My fix is a quick and dirty one; I appended the following to .bashrcexport GPG_AGENT_INFO=~/.gnupg/S.gpg-agent:$(pidof gpg-agent):1
Here's this year's TODO diff as compared with last year.New Year's Resolutions
Read even more (fiction and non-fiction)
Write at least one short story
Write some more games
Go horse riding
Learn some more turkish
Play a lot more guitar
I did this but want to do more!
Lose at least a stone (in weight, from myself)
I almost did this and then put it all back on again
Try to be less of a pedant (except when it's funny)
Try to be more funny ;)
I'm sure I've achieved these ;)
Receive a lot less email
In particularly, unsubscrive from things I don't read
Particularly about technical subjects
Write more software
Release more software
Be a better husband and father
I think I'm doing alright but I'm sure I can do better
Improve or replace the engine I use for my blog
We used to think that happiness is based on succeeding at our goals, but it turns out not so much.
Most marathon runners, for example — not professionals but the amateur runners — their high for completing the marathon usually disappears even before their nipples stop bleeding.
My point is that the high lasts for a very short amount of time. If you track where people's happiness and satisfaction is, it is in "getting" or in making progress towards our goals. It's a more satisfying, life-affirming, motivating and happy thing than actually reaching them.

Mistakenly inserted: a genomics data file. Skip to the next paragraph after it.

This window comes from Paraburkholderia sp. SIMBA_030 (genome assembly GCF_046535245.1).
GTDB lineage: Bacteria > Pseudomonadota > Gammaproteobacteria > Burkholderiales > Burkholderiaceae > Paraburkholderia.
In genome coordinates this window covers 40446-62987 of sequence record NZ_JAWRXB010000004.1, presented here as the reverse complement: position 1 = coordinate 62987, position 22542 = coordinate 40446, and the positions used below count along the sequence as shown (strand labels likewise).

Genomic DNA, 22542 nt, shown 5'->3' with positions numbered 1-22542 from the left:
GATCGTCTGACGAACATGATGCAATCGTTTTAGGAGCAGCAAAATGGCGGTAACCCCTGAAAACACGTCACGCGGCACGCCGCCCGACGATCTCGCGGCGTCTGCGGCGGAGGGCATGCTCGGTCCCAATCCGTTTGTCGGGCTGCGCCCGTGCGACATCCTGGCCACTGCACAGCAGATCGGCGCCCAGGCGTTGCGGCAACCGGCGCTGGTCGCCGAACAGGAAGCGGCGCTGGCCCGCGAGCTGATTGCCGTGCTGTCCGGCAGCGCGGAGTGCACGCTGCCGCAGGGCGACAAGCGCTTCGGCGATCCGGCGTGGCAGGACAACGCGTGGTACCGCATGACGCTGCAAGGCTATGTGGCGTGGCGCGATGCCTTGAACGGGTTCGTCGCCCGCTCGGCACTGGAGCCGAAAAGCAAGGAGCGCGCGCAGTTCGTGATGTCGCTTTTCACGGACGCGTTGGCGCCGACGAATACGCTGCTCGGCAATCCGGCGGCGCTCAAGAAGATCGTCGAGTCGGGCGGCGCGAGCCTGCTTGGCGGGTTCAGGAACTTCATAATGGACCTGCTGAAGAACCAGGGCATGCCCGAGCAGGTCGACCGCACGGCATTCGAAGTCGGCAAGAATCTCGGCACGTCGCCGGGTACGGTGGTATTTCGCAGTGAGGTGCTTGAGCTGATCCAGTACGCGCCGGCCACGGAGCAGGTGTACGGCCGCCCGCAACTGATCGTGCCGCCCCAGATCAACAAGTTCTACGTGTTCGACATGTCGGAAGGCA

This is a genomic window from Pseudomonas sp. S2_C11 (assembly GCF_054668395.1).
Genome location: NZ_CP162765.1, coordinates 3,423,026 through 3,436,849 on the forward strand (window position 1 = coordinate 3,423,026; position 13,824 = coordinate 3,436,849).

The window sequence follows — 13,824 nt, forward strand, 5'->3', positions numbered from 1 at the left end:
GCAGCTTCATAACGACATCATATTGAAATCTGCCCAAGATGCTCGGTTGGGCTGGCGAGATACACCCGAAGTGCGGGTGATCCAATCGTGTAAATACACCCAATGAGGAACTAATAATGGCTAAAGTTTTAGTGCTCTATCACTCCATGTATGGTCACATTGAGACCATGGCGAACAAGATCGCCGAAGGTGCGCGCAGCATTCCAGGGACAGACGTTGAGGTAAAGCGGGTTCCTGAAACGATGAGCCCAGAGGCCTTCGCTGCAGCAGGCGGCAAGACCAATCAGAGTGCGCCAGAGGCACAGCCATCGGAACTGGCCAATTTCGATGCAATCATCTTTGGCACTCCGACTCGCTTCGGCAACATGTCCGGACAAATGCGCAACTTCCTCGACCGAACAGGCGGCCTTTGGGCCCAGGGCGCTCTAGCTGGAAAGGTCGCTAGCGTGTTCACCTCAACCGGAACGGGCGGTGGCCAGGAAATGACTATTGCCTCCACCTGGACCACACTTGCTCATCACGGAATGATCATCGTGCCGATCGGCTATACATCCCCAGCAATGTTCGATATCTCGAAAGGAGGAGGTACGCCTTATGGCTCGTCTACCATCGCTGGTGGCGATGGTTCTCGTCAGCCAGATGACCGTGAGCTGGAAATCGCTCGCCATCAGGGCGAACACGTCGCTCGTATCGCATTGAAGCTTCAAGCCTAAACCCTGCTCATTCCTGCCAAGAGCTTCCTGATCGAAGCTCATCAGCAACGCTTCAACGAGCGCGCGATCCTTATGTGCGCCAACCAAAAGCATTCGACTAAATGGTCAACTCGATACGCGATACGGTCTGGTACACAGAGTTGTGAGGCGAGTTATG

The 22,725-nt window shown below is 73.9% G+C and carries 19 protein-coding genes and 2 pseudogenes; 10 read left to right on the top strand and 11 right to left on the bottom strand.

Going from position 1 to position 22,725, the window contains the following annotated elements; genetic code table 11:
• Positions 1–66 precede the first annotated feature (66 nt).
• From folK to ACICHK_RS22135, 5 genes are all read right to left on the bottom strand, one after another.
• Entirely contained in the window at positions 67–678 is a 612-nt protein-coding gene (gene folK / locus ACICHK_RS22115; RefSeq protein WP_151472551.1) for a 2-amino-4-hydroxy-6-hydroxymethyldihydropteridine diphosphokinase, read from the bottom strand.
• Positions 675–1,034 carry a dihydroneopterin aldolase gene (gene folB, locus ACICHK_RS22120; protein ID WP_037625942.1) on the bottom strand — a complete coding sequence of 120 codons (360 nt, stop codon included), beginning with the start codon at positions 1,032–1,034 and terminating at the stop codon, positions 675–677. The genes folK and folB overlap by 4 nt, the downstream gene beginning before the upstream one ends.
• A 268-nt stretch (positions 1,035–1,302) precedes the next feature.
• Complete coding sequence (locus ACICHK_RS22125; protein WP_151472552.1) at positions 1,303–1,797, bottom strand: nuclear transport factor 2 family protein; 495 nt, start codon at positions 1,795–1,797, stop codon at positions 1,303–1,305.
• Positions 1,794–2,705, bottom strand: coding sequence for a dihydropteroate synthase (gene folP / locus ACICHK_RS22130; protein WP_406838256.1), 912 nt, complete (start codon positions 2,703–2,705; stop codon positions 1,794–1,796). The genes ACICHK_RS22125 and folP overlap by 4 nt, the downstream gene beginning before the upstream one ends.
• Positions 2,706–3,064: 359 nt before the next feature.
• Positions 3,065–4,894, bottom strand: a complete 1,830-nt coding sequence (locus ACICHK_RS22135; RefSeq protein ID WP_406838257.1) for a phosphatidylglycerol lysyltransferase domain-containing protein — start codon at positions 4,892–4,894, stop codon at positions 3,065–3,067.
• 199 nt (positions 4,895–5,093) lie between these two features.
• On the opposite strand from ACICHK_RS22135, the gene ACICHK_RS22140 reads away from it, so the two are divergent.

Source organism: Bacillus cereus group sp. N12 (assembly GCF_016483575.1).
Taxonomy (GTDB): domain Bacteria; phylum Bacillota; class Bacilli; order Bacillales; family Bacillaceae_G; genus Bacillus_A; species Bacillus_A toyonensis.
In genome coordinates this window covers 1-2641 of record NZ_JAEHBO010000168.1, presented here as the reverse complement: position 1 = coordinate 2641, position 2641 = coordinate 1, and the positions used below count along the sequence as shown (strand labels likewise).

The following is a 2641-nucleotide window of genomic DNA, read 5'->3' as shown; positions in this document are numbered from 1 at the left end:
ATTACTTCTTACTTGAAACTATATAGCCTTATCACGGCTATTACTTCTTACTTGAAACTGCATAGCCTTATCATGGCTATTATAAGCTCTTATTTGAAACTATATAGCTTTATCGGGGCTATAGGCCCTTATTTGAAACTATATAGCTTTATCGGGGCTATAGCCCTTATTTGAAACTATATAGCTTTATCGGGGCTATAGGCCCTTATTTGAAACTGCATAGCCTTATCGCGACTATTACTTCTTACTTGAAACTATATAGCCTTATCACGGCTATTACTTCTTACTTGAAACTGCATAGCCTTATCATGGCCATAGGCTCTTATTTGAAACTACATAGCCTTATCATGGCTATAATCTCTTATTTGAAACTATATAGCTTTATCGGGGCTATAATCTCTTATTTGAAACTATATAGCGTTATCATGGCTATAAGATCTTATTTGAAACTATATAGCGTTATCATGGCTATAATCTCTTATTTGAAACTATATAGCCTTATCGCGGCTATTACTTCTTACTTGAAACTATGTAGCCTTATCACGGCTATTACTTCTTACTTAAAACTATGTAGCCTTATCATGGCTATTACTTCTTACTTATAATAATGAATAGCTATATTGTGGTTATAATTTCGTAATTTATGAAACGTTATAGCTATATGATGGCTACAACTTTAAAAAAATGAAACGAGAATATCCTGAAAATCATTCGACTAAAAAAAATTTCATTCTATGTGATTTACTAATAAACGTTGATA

So it's a great thing to keep in mind... Health, for example. When you define health as something you want to do, living your life and looking back on the week and saying "That was a healthy week for me: I worked out this number of times, I did this amount of push-ups, I ate reasonably most of the time..." that's very satisfying and that's where you'll feel happy about yourself. And if you're too focused on a scale for some reason, then that's an external thing that you'll hit... and then what?
So it is about creating goals that are longer lasting and really focusing on the journey because that's really where we get our happiness and our satisfaction. Once it's achieved... now what?
Was lent a 15-course baroque lute.
A lot of triathlon training but also got back into cooking.
Returned to the Cambridge Duathlon.
Raced 50 and 100 mile cycling time trials & visited the Stratford Olympic pool (pictured).
Paced my sister at the Downtow-Upflow Half-marathon. Also released the first version of the Strava Enhancement Suite.
Visited Cornwall for my cousin's wedding (pictured). Another month for sport including my first ultramarathon and my first sub-20 minute 5k.
Entered a London—Oxford—London cycling brevet, my longest single-ride to date (269 km). Also visited the Tour of Britain and the Sri Chomnoy 24-hour endurance race.
London—Paris—London cycling tour (588 km).
Performed Handel's Messiah in Kettering.
Rather late but I guess that just confirms it’s really me, right? The signed text and IDs should be at http://mjr.towers.org.uk/transition-statement.txt
Thank you if you help me out here I’ll resign keys in a while.